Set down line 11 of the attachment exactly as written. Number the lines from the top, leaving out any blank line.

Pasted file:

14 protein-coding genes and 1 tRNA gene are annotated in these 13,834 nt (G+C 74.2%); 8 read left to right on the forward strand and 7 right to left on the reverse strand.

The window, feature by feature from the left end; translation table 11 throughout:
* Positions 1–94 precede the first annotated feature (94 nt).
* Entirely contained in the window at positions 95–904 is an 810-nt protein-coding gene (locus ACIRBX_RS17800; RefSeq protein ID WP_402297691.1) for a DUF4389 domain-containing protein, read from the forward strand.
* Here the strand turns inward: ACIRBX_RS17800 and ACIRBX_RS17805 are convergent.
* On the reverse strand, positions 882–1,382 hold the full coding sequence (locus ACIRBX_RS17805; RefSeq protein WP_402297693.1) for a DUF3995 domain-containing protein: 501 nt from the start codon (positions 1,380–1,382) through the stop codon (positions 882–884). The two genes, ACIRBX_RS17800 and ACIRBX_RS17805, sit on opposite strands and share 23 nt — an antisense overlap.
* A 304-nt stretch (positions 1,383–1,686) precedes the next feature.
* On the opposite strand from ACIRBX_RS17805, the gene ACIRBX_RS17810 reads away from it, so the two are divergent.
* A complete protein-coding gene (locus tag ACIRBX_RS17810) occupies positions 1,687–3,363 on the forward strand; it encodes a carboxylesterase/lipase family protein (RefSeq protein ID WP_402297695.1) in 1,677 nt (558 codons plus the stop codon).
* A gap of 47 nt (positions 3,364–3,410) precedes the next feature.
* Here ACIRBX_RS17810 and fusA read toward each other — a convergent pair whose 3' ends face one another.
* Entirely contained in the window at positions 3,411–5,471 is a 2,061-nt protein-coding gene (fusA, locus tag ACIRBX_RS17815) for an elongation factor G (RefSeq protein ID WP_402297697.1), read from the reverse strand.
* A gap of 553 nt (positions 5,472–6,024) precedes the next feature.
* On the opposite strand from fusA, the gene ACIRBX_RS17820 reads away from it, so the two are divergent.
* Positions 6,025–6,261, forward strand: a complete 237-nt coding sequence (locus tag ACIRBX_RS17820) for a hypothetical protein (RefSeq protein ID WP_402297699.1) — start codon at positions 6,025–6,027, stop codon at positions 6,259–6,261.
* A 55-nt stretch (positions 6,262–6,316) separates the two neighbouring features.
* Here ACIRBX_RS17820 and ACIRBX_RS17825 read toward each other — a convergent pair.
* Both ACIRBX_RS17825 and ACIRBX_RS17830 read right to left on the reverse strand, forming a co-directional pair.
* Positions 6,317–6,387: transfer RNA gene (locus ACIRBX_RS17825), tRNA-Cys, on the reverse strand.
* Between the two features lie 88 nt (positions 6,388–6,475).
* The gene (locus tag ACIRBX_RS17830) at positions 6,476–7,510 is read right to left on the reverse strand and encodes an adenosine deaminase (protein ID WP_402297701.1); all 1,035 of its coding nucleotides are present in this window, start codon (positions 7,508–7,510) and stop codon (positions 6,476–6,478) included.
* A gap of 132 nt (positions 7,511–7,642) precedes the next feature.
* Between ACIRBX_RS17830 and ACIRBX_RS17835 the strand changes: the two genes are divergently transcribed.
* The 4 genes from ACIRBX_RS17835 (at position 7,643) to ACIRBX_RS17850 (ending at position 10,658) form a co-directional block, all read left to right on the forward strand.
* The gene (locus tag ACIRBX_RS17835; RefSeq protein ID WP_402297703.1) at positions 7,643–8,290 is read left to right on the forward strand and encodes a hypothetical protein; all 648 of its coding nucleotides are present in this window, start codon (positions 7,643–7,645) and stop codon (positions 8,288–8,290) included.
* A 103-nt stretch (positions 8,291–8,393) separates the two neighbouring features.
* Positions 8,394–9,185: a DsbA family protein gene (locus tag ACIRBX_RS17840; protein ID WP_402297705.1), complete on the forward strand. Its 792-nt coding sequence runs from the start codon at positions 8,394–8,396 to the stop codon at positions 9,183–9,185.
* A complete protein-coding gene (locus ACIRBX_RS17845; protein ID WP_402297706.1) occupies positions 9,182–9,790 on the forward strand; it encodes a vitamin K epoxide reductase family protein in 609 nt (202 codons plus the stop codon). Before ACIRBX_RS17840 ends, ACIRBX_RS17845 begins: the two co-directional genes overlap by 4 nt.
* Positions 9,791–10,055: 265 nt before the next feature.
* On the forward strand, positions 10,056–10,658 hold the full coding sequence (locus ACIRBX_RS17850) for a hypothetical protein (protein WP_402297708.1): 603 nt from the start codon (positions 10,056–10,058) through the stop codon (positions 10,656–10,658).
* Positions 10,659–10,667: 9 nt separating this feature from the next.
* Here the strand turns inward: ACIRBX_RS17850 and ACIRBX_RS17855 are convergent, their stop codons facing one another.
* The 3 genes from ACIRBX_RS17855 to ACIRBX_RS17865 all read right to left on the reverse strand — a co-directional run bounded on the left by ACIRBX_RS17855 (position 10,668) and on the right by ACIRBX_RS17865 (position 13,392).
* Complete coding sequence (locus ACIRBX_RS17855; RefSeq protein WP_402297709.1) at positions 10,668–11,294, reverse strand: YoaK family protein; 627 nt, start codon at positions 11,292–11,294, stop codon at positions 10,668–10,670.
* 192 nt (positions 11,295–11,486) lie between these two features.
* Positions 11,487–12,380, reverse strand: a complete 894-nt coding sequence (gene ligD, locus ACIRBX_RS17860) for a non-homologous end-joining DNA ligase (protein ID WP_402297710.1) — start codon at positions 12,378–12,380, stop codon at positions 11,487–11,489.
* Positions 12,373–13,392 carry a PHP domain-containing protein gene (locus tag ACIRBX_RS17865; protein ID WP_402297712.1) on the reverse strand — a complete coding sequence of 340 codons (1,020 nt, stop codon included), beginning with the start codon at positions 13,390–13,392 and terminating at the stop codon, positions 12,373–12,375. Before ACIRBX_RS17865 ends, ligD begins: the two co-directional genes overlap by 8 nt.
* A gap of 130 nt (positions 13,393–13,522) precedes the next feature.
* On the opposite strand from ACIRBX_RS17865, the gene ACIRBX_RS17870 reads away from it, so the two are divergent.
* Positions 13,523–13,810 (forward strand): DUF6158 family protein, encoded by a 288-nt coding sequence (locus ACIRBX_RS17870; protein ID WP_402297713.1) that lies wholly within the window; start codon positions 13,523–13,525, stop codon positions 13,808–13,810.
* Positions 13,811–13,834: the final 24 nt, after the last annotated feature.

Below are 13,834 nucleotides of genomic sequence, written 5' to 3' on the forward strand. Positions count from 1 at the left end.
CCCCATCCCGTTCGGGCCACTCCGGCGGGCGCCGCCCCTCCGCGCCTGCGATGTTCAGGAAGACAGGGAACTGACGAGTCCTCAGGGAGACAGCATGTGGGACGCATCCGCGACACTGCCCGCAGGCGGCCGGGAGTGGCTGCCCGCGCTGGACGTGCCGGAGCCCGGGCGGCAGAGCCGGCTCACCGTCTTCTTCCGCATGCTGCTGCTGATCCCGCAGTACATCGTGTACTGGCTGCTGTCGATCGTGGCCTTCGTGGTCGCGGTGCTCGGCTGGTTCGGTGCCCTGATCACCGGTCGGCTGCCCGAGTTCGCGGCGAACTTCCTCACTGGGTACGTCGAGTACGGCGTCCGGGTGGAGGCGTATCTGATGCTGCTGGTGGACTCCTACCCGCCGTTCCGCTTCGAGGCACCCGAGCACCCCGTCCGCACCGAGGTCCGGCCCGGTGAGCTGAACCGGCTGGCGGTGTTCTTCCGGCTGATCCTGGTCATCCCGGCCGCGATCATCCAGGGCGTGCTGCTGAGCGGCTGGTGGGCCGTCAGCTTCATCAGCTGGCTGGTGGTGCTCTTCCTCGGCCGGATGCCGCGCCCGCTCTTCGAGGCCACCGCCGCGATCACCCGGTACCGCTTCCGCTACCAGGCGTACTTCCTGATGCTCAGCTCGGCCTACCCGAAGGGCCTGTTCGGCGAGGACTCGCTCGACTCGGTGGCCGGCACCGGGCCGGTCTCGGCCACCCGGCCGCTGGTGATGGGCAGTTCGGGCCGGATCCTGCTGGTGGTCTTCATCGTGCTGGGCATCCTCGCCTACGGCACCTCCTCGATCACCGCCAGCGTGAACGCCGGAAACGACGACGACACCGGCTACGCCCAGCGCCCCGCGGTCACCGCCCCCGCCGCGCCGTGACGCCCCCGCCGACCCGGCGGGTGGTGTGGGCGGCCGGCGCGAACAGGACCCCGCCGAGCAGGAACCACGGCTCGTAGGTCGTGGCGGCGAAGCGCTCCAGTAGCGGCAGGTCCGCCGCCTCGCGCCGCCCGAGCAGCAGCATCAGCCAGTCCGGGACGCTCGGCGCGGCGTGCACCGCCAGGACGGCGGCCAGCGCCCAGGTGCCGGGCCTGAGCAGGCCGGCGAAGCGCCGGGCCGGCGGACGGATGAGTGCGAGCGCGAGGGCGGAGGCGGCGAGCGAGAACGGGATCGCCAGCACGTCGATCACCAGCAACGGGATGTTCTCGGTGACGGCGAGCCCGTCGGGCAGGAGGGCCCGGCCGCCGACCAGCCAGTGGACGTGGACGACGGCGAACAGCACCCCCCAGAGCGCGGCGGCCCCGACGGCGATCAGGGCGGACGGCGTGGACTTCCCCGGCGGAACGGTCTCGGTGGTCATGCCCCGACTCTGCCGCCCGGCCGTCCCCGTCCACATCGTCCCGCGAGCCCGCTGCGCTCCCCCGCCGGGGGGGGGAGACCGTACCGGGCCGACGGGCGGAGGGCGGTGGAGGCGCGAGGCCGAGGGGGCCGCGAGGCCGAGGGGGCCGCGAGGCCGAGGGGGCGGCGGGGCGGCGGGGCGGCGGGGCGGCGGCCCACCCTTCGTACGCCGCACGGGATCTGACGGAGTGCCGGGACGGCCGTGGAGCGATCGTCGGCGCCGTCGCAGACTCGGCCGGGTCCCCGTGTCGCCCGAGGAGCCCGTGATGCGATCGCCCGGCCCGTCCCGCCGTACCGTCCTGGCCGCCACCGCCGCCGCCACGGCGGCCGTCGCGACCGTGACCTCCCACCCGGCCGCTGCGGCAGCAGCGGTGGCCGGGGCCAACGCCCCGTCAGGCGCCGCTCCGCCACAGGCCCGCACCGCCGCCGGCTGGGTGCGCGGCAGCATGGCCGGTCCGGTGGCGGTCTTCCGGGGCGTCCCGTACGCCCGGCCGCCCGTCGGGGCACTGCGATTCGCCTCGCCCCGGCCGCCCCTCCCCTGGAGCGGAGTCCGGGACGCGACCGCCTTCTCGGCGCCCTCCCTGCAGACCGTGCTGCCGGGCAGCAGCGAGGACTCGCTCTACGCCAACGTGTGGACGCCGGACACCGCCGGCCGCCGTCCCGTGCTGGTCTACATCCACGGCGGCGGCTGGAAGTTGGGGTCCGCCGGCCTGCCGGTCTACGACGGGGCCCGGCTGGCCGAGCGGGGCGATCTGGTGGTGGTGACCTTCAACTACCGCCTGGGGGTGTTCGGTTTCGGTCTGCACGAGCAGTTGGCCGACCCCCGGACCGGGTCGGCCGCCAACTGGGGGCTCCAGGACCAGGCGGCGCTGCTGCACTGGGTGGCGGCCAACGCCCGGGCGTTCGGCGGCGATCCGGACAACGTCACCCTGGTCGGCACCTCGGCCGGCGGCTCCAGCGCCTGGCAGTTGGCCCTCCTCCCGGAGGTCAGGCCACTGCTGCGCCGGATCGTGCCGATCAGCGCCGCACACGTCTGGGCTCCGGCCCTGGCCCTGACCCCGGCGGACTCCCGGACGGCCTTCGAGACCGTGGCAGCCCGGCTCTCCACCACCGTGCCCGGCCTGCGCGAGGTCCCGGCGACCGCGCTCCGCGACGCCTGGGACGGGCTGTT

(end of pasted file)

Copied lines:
* Here ACIRBX_RS17810 and fusA read toward each other — a convergent pair whose 3' ends face one another.